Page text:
Zappos is legendary for their customer service mission of “delivering happiness,” but where did this mantra / affinity for customer service come from? Back in the day, Zappos was so broke that they were forced to cut their entire marketing budget and thus had to focus on getting existing customers to buy more shoes and embraced customer service because it was (essentially) free for them to do. We want to try to deliver a similar level of service to both our customers and vendors because more often than not, it’s more about having the right attitude and putting forth the effort than it is any monetary cost from us. Here are two simple examples: If we are having a problem filling an import order with an import product, let’s over deliver and send the customer a premium product instead so the customer gets an order when the expect it. Think about how fast we expect responses from other companies’ customer support – we need to be just as fast (if not faster) responding to emails, phone calls, and voicemails Make the best impression possible when you are on the phone with a customer or vendor (even if it’s a negative situation); these calls are an investment in a relationship and brand. When else will you have someone’s undivided attention to make a positive impression of your company? Service drives virality and repeat business and also increases switching costs (negative costs that a consumer incurs as a result of changing suppliers – this isn’t necessarily measured in dollars and cents). Simply put, we want to make “wow” a verb in your vocabulary.
We want to improve both our performance in our jobs but also improve ourselves personally. These improvements don't have to be dramatic. Think about what it means to improve just 1% per day and build upon that every single day: doing so has a dramatic effect and will make us 37x better, not 365% (3.65x).
Smith running around the office and talking about his soundproof, bullet proof, bomb proof, and tornado proof office are kind of quirky, but they are an integral part of what puts a smile on all of our faces and makes 3BG Supply Co. such a unique place to work. We want the environment at 3BG Supply Co. to always be fun (and a little weird too). Does this mean we have fun all day and don’t work? No - the term that Smith has coined is “funductive” (a mashup of fun and productive). We want you to enjoy the hours you get to spend here (and not dread coming in every day) since studies have shown an increase in productivity by people who enjoy their work environment.
This has pretty much been the rallying cry of 3BG Supply Co. since its inception. We don’t have the million dollar marketing budgets or millions to pump into R&D, so we are forced to try to ‘do more with less’. This mentality has forced us to be creative and often times find better solutions to problems than initially just throwing money at to make them go away. A word of caution: there is a fine line between being cheap and being frugal.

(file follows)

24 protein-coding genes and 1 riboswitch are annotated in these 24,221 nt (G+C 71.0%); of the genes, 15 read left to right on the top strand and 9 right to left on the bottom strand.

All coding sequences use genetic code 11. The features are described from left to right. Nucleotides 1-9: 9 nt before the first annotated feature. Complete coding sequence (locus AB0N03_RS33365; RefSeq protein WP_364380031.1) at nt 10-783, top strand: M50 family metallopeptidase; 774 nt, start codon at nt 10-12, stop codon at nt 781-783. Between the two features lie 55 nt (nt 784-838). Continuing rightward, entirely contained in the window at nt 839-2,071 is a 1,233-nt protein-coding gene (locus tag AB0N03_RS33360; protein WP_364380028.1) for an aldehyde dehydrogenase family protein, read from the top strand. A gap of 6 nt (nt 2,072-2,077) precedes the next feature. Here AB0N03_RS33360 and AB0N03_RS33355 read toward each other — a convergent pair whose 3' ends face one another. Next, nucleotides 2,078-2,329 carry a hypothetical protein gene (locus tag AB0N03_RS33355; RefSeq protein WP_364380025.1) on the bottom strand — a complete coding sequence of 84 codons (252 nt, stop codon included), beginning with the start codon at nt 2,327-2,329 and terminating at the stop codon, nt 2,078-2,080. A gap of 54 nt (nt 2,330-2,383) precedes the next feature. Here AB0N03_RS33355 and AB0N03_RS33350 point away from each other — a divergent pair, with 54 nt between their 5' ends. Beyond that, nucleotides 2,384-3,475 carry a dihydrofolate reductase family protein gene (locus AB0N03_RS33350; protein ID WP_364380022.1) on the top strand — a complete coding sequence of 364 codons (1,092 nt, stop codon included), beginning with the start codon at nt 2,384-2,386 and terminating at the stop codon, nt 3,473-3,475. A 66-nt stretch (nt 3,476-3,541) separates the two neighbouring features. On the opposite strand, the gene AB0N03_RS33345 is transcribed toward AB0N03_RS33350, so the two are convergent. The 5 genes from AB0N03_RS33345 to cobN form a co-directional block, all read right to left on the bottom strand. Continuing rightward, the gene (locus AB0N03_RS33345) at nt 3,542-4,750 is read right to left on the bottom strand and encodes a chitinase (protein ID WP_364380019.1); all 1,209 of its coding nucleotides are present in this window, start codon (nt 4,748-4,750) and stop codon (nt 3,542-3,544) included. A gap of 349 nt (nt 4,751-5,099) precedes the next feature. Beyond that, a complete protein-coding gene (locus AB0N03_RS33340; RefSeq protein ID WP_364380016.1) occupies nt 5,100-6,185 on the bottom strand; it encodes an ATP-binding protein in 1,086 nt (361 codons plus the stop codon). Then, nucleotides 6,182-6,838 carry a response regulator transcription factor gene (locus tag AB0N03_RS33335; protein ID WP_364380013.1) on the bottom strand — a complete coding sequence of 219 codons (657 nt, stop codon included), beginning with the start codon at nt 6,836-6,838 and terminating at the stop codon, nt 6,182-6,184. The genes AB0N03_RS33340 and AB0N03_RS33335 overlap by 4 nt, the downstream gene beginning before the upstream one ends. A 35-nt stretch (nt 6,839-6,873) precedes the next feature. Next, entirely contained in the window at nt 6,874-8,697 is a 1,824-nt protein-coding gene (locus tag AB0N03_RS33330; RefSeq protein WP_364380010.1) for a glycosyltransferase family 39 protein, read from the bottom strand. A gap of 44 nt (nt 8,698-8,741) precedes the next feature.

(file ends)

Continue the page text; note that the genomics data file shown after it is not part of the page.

We want all communication to be honest, open, and transparent. This starts with employee to employee communication. There’s no need to lie during a weekly meeting to make it seem like you were productive that day when you weren’t. There’s no need to say, “I’m working on it” regarding a certain task that you’ve forgotten or haven’t started yet. This open communication begins with us talking to one another but also includes how we communicate with our vendors and customers. If we are a day late on an order, be honest with the customer and see what we can do to correct the issue or over deliver on the next order. In an industry that is notorious for a lack of transparency and rampant with dishonest business people, we want to make sure our communication with anyone who comes in contact with someone at 3BG Supply Co. is honest, open, and transparent.
This can sometimes prove to be challenging. Our company wins, plain and simple, but it is important to display humility while winning to avoid looking like a fool. Nobody likes a sore loser, just like nobody likes a sore winner. Your “winning” should never be a challenge, threat, or bragging right. Instead, make your “winning personality” the shining example. Yes, you may have just CRUSHED your sales record or completed a fantastic project that’ll benefit the company for years, but you should not brag about it. You should be recognized for it, but not worshiped. All employees make up the delicate business ecosystem from which all of us derive nutrition. In short, do not kill that ecosystem, for it will prove deleterious to our business.
Haev you eevr notcicde taht yuor brain can sikp ipmotrtant detials? You may read through something, your brain will process it as normal, and you will move on (much like the above sentence... ). It is important to have attention to detail when working in any facet of our business. We feel it prudent to have our employees double check (and even triple check) their work to avoid errors. While we learn from mistakes, we want to really avoid them at all costs.
This inspirational quote was given to us by Steve Jobs. This phrase purposefully uses negative adjectives in a positive way. This is what gives this phrase it's "punch." Taking a word, phrase, or situation and contrasting how it is normally used versus how it is used in a given case is a common rhetorical device. ‘Hungry’ here means "wanting something more", as in "He was hungry for a raise." Jobs is putting forward that being dissatisfied with what you have and wanting more is a good thing. By ‘Stay Foolish’ Jobs is telling us to dare to make an unconventional decision as Steve Jobs did when he quit his college to pursue his quest, as Gandhi did when he adopted satyagraha against oppression